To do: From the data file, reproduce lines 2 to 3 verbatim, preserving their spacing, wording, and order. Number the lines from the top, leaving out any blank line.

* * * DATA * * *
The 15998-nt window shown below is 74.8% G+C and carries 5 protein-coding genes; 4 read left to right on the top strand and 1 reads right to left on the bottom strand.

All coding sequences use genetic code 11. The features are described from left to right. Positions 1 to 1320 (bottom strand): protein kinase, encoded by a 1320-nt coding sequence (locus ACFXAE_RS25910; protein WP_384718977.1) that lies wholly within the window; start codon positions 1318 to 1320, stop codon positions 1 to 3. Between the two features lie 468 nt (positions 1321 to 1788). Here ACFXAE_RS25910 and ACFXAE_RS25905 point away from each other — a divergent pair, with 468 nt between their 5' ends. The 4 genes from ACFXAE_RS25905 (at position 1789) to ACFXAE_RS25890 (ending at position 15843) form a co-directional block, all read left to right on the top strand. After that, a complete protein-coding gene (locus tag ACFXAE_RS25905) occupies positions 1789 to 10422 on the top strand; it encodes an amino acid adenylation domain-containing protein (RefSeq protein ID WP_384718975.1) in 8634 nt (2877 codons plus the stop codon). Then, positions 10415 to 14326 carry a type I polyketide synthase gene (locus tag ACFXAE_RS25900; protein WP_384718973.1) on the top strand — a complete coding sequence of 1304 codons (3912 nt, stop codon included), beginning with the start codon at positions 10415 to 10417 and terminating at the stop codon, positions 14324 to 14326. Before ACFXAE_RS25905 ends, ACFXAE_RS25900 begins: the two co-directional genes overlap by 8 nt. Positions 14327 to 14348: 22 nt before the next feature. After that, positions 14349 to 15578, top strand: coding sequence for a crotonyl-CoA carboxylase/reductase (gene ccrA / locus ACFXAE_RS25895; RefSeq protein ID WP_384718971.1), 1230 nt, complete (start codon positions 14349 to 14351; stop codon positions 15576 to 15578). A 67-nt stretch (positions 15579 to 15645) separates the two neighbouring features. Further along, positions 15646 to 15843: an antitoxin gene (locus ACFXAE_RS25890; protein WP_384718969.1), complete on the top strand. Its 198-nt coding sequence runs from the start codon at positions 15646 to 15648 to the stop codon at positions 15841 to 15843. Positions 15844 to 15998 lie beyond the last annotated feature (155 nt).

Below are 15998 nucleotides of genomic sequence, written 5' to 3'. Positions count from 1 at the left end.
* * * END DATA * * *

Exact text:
All coding sequences use genetic code 11. The features are described from left to right. Positions 1 to 1320 (bottom strand): protein kinase, encoded by a 1320-nt coding sequence (locus ACFXAE_RS25910; protein WP_384718977.1) that lies wholly within the window; start codon positions 1318 to 1320, stop codon positions 1 to 3. Between the two features lie 468 nt (positions 1321 to 1788). Here ACFXAE_RS25910 and ACFXAE_RS25905 point away from each other — a divergent pair, with 468 nt between their 5' ends. The 4 genes from ACFXAE_RS25905 (at position 1789) to ACFXAE_RS25890 (ending at position 15843) form a co-directional block, all read left to right on the top strand. After that, a complete protein-coding gene (locus tag ACFXAE_RS25905) occupies positions 1789 to 10422 on the top strand; it encodes an amino acid adenylation domain-containing protein (RefSeq protein ID WP_384718975.1) in 8634 nt (2877 codons plus the stop codon). Then, positions 10415 to 14326 carry a type I polyketide synthase gene (locus tag ACFXAE_RS25900; protein WP_384718973.1) on the top strand — a complete coding sequence of 1304 codons (3912 nt, stop codon included), beginning with the start codon at positions 10415 to 10417 and terminating at the stop codon, positions 14324 to 14326. Before ACFXAE_RS25905 ends, ACFXAE_RS25900 begins: the two co-directional genes overlap by 8 nt. Positions 14327 to 14348: 22 nt before the next feature. After that, positions 14349 to 15578, top strand: coding sequence for a crotonyl-CoA carboxylase/reductase (gene ccrA / locus ACFXAE_RS25895; RefSeq protein ID WP_384718971.1), 1230 nt, complete (start codon positions 14349 to 14351; stop codon positions 15576 to 15578). A 67-nt stretch (positions 15579 to 15645) separates the two neighbouring features. Further along, positions 15646 to 15843: an antitoxin gene (locus ACFXAE_RS25890; protein WP_384718969.1), complete on the top strand. Its 198-nt coding sequence runs from the start codon at positions 15646 to 15648 to the stop codon at positions 15841 to 15843. Positions 15844 to 15998 lie beyond the last annotated feature (155 nt).

Below are 15998 nucleotides of genomic sequence, written 5' to 3'. Positions count from 1 at the left end.